Blowhard or Tough Negotiator? What May Already Won From the EUBy
As home secretary, May succeeded in cherry picking EU policies
But can her strategy translate into victory in Brexit talks?
Theresa May’s pitch to voters for the U.K.’s June 8 election focuses on her ability to get the “best deal” for Britain in Brexit talks and she says her record of negotiating with the European Union while home secretary shows what she can achieve.
Accused by TV host Jeremy Paxman on Monday of being a “blowhard who collapses at the first sign of gunfire,” May talked up her victories in negotiations with her 27 EU counterparts while working on security and justice issues between 2010-2016.
“What you’ll find is what the people in Brussels look at is the record I have of negotiating with them and delivering for this country on a number of issues on justice and home affairs which people said we were never going to get and I got those negotiations,” she said on the show broadcast on Channel 4 and Sky.
After every European summit, national leaders talk up their achievements, and May is no exception. So what did she actually achieve in Brussels? Here’s a look at her record:
Opting in after opting out
Ironically, one of May’s biggest achievements was not about cutting ties, but successfully getting the U.K. signed up to EU policies. The achievement was cherry-picking only those that suited her.
The U.K. has had special rights on justice and home affairs matters ever since Prime Minister Tony Blair won an opt-out for Britain when negotiating the bloc’s Lisbon Treaty, signed in 2007. The British government had until 2014 to maintain its opt-outs and May confirmed that it wished to do so.
But in December of that year, May convinced the EU to allow the U.K. to opt back in to about one third of the 130 measures, including the European Arrest Warrant and the EU-wide police data base.
VERDICT: A genuine victory for May. She managed to keep Britain’s sovereignty on interior affairs but was allowed to pick the EU policies she liked. May referred to this negotiation in a meeting with EU chiefs in April, raising concerns that she will attempt a similar trick in Brexit negotiations. The EU thinks Brexit is a different ball game.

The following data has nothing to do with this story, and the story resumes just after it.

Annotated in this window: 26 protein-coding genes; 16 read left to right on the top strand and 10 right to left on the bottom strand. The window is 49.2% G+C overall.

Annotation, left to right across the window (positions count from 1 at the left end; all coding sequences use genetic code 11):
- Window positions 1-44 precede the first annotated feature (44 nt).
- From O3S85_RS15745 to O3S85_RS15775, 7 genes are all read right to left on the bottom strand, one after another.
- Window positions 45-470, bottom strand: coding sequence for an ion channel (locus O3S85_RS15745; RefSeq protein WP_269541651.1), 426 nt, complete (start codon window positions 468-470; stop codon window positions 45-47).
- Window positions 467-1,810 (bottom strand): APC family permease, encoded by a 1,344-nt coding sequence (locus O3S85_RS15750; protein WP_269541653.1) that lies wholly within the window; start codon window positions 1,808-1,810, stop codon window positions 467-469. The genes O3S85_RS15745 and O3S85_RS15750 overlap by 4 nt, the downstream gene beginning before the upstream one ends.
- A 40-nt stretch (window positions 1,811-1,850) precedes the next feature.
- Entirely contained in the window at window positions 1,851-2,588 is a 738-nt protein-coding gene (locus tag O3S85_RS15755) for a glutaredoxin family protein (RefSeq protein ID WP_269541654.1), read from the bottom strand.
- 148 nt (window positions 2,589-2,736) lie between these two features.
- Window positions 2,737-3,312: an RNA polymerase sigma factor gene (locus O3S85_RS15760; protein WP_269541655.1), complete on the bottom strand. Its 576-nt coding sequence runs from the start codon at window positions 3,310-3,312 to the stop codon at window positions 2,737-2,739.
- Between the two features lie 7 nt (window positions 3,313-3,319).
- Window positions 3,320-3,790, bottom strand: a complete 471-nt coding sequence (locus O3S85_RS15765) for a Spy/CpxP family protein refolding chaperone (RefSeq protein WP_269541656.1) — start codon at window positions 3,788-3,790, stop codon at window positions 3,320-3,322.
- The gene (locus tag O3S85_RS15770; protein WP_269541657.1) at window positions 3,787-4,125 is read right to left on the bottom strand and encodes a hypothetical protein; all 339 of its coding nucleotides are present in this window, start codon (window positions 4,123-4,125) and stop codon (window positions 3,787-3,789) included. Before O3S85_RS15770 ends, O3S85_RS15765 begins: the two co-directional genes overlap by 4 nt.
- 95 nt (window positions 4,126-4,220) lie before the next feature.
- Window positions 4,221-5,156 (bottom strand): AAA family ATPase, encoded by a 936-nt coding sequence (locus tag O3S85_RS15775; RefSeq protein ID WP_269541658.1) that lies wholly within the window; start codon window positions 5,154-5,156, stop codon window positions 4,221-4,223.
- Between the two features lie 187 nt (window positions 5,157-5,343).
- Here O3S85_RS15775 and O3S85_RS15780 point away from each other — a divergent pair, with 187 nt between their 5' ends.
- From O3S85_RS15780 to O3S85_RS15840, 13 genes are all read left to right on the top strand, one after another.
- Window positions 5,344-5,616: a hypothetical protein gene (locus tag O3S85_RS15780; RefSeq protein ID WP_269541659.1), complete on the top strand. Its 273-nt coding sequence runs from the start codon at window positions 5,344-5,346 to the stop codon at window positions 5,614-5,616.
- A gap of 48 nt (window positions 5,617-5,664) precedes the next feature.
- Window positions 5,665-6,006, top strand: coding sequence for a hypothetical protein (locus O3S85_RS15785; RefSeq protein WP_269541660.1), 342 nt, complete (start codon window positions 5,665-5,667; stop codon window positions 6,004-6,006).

After five years of opposition from European lawmakers, the EU agreed last year on a counter-terrorism law to force airlines to give national authorities information about passengers.
May was an early supporter of the passenger name record initiative, unveiled in 2011 but shelved because of opposition from the European Parliament over data privacy concerns. The opposition ended after the killing of 130 people in Paris in November 2015.
VERDICT: May considers this one of her biggest victories. She was one of several interior ministers to push to include intra-EU flights in the system, which the European Commission said would be too expensive. She was supported by most other EU governments so was pushing an open door much of the time, and the terror attacks in France gave impetus to get the legislation passed.
After the peak of Europe’s migration crisis last year, the EU announced an overhaul of its asylum rules after Germany opened its borders to thousands of Syrian refugees.
The proposed change to the so-called Dublin regulation retains the principle that refugees must claim asylum in the country where they first arrive (which the U.K. likes because it means it can deport asylum seekers back to countries like Greece) but adds a new feature that says refugees can be redistributed when there’s a surge (which the U.K. hates). The U.K. claimed victory when the European Commission didn’t scrap the old system altogether.
VERDICT: May struck a hard line on asylum-seekers as home secretary and the commission’s decision not to entirely scrap the current system was partly down to her department’s lobbying. But it was also down to the fact that the overhaul came just weeks before the EU referendum and the commission wanted to keep Britain onside. That won’t be the case in the Brexit negotiations.
May was seen as a politician who was on top of her file, understood the details and could form alliances with European counterparts, Brussels officials and analysts say. But many are quick to point out that Brexit is unknown territory, in which Britain will stand alone against 27 other governments.
The first phase of the Brexit negotiations “is on very technocratic issues -- it’s about the budget, it’s about trying to nail down the rights of EU nationals in legal language -- but the next thing, the trade agreement, is about high politics,” said Stephen Booth, Director of Policy and Research at the Open Europe think tank. “She’s well-versed in the more bureaucratic, nitty-gritty side of EU negotiating and the way things are done in Brussels and she’s gone through a reasonably big negotiation with the opt-out, opt-in process, but Brexit is a bigger fish.”
Whether voters believe May is a brilliant Brussels operator will depend on their existing perceptions of her, according to Anthony Wells, director of political polling at YouGov Plc.
“The level of understanding of European politics among British voters is very low, so whether people believe the claim will be based on what they think of her already,” Wells said in a telephone interview. “Brexiteers will tend to trust what she says and people who don’t have a positive opinion of her will think she’s lying.”